Narrator: Julia Farmer
Series: Seed Savers #1
Published by Self-published on 04-25-17
Genres: Dystopian, Science-Fiction
Length: 4 hrs and 4 mins
Buy on Amazon/Audible
Clare, Dante, and Lily live in a future where growing vegetables is against the law. Some, however, encourage the children to change the future, and instruct them in the old ways.Can the children learn enough before being stopped by GRIM, the government agency controlling the nation's food?And can children really change the future?
Seed Savers:Treasure is book 1 in the Seed Savers Series.
My original https://audiobookreviewer.com/reviews/treasure-seed-savers-book-1-s-smith/ audiobook review and many others can be found at Audiobook Reviewer.
In a world where seeds have become a monopoly, and where real food is a thing of the past, some people are trying to go back to the old ways. But they have to be careful and act in secret, because these actions are illegal, and the big corporations are always alert.
The premises of this dystopian story were really good, especially because it is something that could become a reality at some point. The book is targeted at a young audience, since the main characters are seven and twelve. The story is interesting and I think kids could really enjoy it.
Unfortunately there is little world building, which makes the book a bit flat. We know what people eat, and that big corporations control the seeds market, but there are no more details about the cities or the society. I understand that being this a book for children, Smith didn’t see the need of going into much detail, but I think even young readers like to know the world in which the action occurs. Trains still exist, but we know nothing about buildings, cars, pollution, clothes, gadgets, etc. I think including a little bit more information would have been a cool detail that children would appreciate.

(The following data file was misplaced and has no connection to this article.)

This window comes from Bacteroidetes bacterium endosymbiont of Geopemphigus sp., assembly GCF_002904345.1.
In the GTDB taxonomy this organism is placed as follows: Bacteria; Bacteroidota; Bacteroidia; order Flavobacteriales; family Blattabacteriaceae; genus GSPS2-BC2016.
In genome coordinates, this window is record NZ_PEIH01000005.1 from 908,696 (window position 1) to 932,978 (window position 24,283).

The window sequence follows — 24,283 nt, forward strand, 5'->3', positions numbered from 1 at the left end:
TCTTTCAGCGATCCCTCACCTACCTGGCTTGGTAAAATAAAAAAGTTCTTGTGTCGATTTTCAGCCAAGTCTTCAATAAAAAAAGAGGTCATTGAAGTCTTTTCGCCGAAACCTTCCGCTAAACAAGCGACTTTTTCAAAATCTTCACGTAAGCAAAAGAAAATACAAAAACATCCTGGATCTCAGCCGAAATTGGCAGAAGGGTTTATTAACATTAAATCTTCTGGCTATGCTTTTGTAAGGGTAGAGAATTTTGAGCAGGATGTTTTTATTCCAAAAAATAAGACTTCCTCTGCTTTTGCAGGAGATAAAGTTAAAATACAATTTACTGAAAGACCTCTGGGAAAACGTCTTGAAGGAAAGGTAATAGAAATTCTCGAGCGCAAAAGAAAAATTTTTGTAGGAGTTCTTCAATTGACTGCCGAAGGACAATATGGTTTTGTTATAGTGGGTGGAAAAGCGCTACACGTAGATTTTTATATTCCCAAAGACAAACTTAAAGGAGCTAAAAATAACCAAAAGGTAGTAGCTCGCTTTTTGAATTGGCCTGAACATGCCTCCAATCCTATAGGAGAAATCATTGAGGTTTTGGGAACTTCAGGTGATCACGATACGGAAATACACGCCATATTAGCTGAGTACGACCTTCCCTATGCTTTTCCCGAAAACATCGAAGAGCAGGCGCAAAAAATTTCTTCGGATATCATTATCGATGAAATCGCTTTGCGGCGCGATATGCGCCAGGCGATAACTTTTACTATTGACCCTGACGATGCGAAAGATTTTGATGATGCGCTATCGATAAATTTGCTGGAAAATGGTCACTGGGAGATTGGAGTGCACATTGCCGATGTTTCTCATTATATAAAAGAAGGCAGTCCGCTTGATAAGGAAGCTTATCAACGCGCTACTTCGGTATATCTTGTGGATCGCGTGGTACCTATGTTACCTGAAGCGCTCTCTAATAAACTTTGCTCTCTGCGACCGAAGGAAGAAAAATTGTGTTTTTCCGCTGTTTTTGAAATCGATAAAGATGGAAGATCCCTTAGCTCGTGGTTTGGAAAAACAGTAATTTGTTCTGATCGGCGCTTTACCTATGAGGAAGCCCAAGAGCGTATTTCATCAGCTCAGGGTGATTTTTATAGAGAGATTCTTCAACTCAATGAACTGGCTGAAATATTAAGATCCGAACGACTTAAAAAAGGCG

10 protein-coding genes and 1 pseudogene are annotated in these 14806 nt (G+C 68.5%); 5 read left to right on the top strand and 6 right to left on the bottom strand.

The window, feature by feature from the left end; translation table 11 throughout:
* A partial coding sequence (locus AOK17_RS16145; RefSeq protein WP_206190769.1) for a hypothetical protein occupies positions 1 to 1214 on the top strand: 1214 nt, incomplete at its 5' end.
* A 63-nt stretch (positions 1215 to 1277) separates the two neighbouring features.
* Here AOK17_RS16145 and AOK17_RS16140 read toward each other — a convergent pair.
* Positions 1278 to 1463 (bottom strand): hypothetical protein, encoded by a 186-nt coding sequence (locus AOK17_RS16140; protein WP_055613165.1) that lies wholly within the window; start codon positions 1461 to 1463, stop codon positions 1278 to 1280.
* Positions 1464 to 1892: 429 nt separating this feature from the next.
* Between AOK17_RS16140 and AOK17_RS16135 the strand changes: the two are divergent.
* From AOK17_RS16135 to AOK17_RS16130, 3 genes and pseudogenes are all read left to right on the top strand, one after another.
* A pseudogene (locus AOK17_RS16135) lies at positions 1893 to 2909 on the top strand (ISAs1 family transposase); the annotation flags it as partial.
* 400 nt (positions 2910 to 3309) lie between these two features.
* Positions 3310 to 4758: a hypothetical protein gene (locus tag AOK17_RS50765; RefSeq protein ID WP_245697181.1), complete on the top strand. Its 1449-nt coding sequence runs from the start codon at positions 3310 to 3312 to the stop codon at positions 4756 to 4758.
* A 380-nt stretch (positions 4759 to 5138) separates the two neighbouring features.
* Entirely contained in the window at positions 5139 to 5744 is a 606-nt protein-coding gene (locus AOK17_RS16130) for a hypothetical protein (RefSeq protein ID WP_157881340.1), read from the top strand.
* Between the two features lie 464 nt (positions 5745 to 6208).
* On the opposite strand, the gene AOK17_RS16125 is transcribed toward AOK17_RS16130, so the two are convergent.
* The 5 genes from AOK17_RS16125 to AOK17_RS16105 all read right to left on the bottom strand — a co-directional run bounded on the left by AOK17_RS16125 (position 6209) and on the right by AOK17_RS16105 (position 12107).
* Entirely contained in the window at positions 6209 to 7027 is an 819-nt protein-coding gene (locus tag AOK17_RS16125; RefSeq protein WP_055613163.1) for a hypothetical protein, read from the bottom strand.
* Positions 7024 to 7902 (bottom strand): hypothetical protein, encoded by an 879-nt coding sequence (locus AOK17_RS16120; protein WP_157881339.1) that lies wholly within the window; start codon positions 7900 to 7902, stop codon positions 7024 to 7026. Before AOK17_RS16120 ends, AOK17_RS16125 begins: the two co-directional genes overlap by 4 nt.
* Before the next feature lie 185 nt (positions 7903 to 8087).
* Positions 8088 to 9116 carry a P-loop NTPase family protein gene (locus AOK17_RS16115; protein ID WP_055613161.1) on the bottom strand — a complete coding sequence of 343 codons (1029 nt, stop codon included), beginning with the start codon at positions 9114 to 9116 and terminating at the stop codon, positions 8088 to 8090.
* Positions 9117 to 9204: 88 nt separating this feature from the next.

Another big issue I found is that there is quite some religion in this book. The fact that seeds were mentioned in the Bible, and the fact that this is used to teach the children is a good idea, and I don’t mind that. But there is progressively more and more religion in the book. One of the main characters prays in many occasions for things to get better, and it is also mentioned that things happen for some reason. I just hate indoctrination, and while I respect religious people, I disagree about many things. Praying doesn’t make things to happen, acting does; and sometimes things just don’t happen. Also, affirming that things happen for a reason can help some people to cope with events, but this doesn’t make it more real, and I think it’s important for children to know this. Growing is about assuming responsibilities, not thinking that something bigger will save you if you pray very hard.
It surprised me a bit that there was not a lot about the health benefits of eating real food. If there is something in me believing that the situation in this book will not happen is the increasing amount of people trying to eat healthy to avoid illness. Unfortunately there are nowadays a lot of ailments, many of them immune disorders, resulting of a poor diet and especially processed foods. This is one of the key factors for which I think we will resist and not fall into the destiny described in this book.
Julia Farmer delivered a good narration, putting the right amount of emotion and expression when interpreting the characters. Her children’s voices were great. The only drawback is that sometimes both siblings sounded the same, which was a bit confusing.
It was an okay book, but I would only recommend it to children in religious families. There is just too much religion for other audiences.